Explore the acorn mush tradition of the Pomo people of northern California and through that, a window to the displacement of native people and native plant species on Thursday, Sept. 24, at the first of a series of lunchtime discussions hosted by the Princeton Environmental Institute.
“The discussions will orbit around two key questions: Which beings flourish, and which fail, when natural and cultural worlds intermingle and collide? In the aftermath of disasters—in blasted landscapes that have been transformed by multiple catastrophes—what are the possibilities of biocultural hope?”
The first event, “Suburban Foraging: Acorn Mush,” begins with acorn gathering at 10 a.m. at Guyot atrium. Lunch, mush-tasting and discussion follow at 12:30 p.m. to 2 p.m. and will be led by Kimberly Tallbear, associate professor of native studies at the University of Alberta; Linda Noel, a Koyungkawi poet (click here for an interview with her); Tom Boellstorff, author of the essay (PDF) up for discussion and a professor of anthropology at UC Irvine, as virtual guest; and Henry Horn, Princeton University emeritus professor of ecology and evolutionary biology.
“The Multispecies Salon” was initially an art exhibition. Gleanings from exhibition – essays and recipes – co-authored by Kim Tallbear, Linda Noel and others, were gathered into a book edited by Eben Kirksey, currently a visiting professor at Princeton Environmental Institute and in the anthropology department. Read a Kirksey interview here.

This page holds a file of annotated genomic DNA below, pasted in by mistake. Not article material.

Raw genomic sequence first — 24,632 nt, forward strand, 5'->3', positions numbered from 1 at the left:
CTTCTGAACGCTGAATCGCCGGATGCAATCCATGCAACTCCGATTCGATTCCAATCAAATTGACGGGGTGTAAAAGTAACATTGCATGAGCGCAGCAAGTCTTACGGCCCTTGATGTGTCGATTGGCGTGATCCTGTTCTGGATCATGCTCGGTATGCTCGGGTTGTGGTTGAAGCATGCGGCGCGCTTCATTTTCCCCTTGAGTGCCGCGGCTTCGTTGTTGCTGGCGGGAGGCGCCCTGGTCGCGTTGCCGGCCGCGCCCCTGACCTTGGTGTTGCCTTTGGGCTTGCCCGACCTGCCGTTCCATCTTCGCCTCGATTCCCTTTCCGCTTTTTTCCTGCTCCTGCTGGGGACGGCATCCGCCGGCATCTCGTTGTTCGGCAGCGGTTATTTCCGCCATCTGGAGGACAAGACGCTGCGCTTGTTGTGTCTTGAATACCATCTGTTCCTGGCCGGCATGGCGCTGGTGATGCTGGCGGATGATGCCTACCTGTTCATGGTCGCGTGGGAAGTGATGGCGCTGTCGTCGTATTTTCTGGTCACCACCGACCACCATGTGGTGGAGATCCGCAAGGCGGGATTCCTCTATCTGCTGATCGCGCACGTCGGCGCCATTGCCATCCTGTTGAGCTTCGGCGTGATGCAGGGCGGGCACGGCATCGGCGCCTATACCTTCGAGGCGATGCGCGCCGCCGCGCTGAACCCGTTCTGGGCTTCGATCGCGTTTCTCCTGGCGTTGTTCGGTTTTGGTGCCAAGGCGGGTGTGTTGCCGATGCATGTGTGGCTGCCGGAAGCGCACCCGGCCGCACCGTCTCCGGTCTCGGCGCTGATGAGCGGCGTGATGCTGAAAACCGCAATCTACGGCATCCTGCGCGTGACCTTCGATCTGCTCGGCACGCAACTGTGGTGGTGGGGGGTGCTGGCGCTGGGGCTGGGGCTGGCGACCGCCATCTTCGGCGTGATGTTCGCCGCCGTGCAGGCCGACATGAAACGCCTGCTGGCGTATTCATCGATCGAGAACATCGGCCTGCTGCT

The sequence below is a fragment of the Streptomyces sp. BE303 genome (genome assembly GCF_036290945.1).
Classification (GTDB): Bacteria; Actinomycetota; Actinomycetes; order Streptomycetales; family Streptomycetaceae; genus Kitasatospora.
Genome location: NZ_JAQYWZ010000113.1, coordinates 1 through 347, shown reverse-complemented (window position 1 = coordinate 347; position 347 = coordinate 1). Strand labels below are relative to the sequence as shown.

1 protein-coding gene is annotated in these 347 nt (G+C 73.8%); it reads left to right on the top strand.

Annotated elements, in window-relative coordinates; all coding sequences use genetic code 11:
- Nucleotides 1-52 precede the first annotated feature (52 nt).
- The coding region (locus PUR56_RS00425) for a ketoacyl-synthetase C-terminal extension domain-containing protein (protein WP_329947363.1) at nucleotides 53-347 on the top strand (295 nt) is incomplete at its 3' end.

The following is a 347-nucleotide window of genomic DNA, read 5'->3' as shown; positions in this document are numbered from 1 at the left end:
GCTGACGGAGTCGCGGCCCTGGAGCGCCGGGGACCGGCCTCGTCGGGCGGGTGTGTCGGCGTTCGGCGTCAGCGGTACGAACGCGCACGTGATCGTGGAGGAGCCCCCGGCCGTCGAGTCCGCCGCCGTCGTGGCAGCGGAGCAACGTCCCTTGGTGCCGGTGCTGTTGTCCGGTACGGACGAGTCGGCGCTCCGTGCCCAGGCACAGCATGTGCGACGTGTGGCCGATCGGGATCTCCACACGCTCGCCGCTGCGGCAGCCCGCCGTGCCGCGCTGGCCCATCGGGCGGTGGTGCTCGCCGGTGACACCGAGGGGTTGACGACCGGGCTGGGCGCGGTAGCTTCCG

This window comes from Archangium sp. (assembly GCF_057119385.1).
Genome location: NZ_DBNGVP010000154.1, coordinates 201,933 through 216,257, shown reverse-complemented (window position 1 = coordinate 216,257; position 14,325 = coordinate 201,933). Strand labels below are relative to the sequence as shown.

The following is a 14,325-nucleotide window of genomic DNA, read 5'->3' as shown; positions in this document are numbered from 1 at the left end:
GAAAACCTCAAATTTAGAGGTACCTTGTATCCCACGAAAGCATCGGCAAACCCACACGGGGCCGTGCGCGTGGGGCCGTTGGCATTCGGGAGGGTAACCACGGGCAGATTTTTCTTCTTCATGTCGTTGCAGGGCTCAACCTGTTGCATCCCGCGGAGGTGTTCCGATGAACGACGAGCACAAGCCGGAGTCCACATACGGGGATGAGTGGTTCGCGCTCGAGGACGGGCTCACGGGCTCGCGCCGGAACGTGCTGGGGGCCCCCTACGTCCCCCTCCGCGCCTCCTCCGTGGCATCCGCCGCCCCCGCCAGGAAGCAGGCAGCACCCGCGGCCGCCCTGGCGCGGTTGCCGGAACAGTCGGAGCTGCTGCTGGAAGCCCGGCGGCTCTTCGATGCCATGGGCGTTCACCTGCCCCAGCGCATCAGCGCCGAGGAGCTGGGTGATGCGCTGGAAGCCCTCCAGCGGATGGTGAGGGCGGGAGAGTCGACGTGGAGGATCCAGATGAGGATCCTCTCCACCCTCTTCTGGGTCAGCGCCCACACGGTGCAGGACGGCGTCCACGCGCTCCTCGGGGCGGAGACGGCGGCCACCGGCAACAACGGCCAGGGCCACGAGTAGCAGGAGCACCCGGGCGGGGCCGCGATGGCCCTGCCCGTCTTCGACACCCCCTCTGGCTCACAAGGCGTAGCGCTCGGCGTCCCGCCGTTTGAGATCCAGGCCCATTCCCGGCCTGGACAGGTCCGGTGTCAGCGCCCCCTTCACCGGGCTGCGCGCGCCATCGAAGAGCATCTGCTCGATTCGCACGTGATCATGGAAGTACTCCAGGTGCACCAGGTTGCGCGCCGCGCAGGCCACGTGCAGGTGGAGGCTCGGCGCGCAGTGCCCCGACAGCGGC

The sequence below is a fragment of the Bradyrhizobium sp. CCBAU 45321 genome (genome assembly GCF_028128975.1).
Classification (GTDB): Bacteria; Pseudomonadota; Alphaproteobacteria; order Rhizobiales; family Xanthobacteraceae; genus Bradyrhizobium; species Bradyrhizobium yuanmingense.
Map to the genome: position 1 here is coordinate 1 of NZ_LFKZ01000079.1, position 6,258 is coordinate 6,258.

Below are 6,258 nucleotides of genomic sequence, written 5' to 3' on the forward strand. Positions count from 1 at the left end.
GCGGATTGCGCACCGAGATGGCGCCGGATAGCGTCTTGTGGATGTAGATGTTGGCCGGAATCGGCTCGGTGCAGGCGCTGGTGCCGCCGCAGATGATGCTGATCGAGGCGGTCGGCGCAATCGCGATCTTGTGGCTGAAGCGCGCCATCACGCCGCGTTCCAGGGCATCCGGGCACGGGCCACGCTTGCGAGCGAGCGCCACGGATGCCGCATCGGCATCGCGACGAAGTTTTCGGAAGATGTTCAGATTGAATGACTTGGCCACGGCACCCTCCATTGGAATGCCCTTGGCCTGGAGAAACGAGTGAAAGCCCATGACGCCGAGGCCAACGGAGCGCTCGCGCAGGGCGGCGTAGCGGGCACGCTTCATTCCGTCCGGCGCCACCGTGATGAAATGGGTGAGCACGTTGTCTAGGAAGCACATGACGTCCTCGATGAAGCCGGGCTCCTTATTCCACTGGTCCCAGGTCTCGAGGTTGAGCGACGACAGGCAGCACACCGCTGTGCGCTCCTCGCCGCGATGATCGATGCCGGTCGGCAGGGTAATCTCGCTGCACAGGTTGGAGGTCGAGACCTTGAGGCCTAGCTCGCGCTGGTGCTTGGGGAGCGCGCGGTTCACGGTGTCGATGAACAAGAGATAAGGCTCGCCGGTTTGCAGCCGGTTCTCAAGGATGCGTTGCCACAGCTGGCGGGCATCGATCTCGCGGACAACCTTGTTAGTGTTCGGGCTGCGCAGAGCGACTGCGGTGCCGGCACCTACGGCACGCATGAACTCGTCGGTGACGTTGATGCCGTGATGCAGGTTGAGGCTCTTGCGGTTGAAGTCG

Background: Native plants and peoples persist in suburbs that have been altered by long histories of white settler colonialism and commercial development. In the case of the oak and its acorns, the bitter mush product evokes the history of massacres, forced marches, and internment for the Pomo, and also the challenges that native plant species face.
The Thursday event will focus on an essay, “Bitter Medicine is Stronger” (abstract) and acorn mush recipe from the book by collaborators Noel and Tallbear, and the Boellstorff essay, “Botanical Decolonization: Rethinking Native Plants,” which explores ideas of Francis Bacon along the way to arguing that
“planting and displanting humans and plants are elements of the same multispecies colonial endeavor, and that native plant advocacy is part of a broad process of botanical decolonization and a strategic location for ethical action in the Anthropocene.”